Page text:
I wrote my dissertation on Nietzsche. My Nietzsche course draws heavily on the years I spent researching that project and the conclusions I developed by its completion. As an orientation, new students receive a special overview lecture on Nietzsche’s philosophy that integrates his thoughts on numerous topics into a coherent overall picture. In particular we focus on his views on morality, values, truth, language, mind, history, religion, and the practice of philosophy itself.
Regular class sessions are spent reading Nietzsche’s writings aloud and discussing them together. As we read each text, I unriddle difficult passages, explore their philosophical implications, talk about possible interpretations of each text in its context within the larger scope of Nietzsche’s thought, introduce students to concepts from relevant Nietzsche scholarship, point out debates among Nietzsche scholars and rival readings to my own, and encourage open-ended, collaborative discussion from you as inspired by the texts. Using this method, we read substantial portions of numerous of Nietzsche’s works, without repeats, over the course of a year. You can continue on for as long as you are interested. And during any 16 session span you can be sure to receive a satisfying equivalent of an in-depth university course on Nietzsche if that is all you want. Over the course of any given 16 sessions of class we will at some point explicate core Nietzschean concepts such as immoralism, the death of God, self-overcoming, the will to power, the reevaluation of all values, the eternal recurrence of the same, ressentiment, master and slave morality, and the superhuman. And we will regularly examine Nietzsche’s complicated and nuanced views on the relationships between nihilism, metaphysics, truth, values, and politics. Students can join a section of the Nietzsche class any time, just as they would join a preexisting reading group.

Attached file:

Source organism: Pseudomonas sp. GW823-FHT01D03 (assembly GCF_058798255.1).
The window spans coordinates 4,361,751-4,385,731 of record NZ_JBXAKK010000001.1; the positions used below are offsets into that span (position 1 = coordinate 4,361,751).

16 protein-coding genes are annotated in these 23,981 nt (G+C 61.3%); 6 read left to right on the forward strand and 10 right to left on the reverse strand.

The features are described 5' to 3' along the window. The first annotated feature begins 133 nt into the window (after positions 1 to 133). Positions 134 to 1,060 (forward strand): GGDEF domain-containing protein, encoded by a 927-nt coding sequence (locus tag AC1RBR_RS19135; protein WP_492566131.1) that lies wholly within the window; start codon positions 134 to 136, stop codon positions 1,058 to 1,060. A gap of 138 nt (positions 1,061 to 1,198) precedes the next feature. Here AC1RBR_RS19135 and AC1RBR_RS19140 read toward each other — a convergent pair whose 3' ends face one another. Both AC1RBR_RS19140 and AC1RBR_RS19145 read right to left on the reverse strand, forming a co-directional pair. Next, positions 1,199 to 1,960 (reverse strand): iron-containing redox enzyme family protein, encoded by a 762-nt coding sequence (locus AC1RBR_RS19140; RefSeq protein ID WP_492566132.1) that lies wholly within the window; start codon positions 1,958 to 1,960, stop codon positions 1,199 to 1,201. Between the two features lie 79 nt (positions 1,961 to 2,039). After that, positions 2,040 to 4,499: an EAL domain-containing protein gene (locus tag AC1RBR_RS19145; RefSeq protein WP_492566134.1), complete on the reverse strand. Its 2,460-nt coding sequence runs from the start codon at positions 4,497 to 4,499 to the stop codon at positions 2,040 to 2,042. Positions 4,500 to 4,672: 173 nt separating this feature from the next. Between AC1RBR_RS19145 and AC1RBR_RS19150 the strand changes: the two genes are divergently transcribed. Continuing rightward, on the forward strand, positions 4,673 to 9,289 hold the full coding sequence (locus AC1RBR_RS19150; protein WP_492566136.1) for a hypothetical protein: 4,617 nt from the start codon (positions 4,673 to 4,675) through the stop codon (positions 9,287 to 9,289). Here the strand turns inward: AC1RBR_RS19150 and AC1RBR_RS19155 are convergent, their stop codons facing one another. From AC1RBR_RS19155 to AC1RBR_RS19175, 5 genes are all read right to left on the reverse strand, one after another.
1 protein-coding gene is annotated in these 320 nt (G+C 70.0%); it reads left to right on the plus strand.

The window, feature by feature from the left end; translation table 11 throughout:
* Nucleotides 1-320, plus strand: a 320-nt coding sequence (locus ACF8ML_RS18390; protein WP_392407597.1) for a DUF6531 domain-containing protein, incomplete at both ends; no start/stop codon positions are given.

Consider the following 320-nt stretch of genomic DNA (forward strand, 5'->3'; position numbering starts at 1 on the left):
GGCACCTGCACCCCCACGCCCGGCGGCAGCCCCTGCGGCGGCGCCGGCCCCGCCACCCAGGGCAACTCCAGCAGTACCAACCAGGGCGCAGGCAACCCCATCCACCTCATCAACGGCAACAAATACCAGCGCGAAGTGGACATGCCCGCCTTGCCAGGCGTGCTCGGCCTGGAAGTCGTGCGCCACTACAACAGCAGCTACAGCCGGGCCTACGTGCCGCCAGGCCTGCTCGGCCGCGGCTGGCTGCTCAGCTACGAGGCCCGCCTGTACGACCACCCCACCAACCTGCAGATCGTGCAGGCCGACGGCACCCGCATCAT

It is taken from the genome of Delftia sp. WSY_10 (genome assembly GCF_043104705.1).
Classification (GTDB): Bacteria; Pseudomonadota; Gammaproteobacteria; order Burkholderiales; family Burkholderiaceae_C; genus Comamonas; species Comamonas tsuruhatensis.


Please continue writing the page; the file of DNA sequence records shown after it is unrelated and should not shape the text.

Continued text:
The books we read from the most extensively in class are Human All Too Human, Daybreak, The Gay Science, Thus Spoke Zarathustra, Beyond Good and Evil, On The Genealogy of Morals, Twilight of the Idols, Antichrist, and The Will to Power. No outside reading will be required. There is no university credit for attending these class sessions. For more details on how my classes work in general, please see the FAQ. For more about me, see this page.
Use the drop down menu below to access the times for the Nietzsche classes and to purchase a subscription to attend the class weekly. You can join the class starting any week and at any point that you are satisfied you have gotten enough out of this class you can transfer your subscription to another class from thereon out.
You can cancel your subscription at any time. There are no refunds except for weeks when I cancel class. Whenever you are absent from class you can attend another class instead that week or you will be entitled to make up sessions in the future, even after you have canceled your subscription (if need be).
If you don’t see a time that fits your needs or if you have any more questions feel free to e-mail me at firstname.lastname@example.org. If you would like to schedule a 1 hour long 1-on-1 class session with me (or regular such sessions), e-mail me and we can make an appointment.
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